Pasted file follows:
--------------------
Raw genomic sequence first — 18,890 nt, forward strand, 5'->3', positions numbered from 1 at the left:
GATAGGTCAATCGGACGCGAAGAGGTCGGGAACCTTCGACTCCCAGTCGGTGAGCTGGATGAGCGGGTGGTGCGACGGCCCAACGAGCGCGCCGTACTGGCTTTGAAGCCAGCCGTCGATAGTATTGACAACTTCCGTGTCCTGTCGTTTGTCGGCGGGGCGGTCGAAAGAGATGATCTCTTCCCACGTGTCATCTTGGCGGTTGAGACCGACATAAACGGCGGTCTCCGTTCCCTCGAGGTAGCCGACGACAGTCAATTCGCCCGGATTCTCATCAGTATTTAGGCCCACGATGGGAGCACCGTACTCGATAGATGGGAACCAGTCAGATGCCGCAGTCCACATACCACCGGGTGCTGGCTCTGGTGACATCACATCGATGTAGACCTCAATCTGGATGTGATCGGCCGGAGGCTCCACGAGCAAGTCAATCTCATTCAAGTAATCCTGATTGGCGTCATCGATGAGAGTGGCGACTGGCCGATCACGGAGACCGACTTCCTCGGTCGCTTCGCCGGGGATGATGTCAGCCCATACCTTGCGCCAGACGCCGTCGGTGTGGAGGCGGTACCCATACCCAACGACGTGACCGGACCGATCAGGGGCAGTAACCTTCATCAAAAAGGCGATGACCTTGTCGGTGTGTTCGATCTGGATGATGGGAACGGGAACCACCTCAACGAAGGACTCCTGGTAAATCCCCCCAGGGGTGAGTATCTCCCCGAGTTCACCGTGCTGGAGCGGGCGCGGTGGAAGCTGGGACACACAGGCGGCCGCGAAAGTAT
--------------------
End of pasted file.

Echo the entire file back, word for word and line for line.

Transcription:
Raw genomic sequence first — 18,890 nt, forward strand, 5'->3', positions numbered from 1 at the left:
GATAGGTCAATCGGACGCGAAGAGGTCGGGAACCTTCGACTCCCAGTCGGTGAGCTGGATGAGCGGGTGGTGCGACGGCCCAACGAGCGCGCCGTACTGGCTTTGAAGCCAGCCGTCGATAGTATTGACAACTTCCGTGTCCTGTCGTTTGTCGGCGGGGCGGTCGAAAGAGATGATCTCTTCCCACGTGTCATCTTGGCGGTTGAGACCGACATAAACGGCGGTCTCCGTTCCCTCGAGGTAGCCGACGACAGTCAATTCGCCCGGATTCTCATCAGTATTTAGGCCCACGATGGGAGCACCGTACTCGATAGATGGGAACCAGTCAGATGCCGCAGTCCACATACCACCGGGTGCTGGCTCTGGTGACATCACATCGATGTAGACCTCAATCTGGATGTGATCGGCCGGAGGCTCCACGAGCAAGTCAATCTCATTCAAGTAATCCTGATTGGCGTCATCGATGAGAGTGGCGACTGGCCGATCACGGAGACCGACTTCCTCGGTCGCTTCGCCGGGGATGATGTCAGCCCATACCTTGCGCCAGACGCCGTCGGTGTGGAGGCGGTACCCATACCCAACGACGTGACCGGACCGATCAGGGGCAGTAACCTTCATCAAAAAGGCGATGACCTTGTCGGTGTGTTCGATCTGGATGATGGGAACGGGAACCACCTCAACGAAGGACTCCTGGTAAATCCCCCCAGGGGTGAGTATCTCCCCGAGTTCACCGTGCTGGAGCGGGCGCGGTGGAAGCTGGGACACACAGGCGGCCGCGAAAGTAT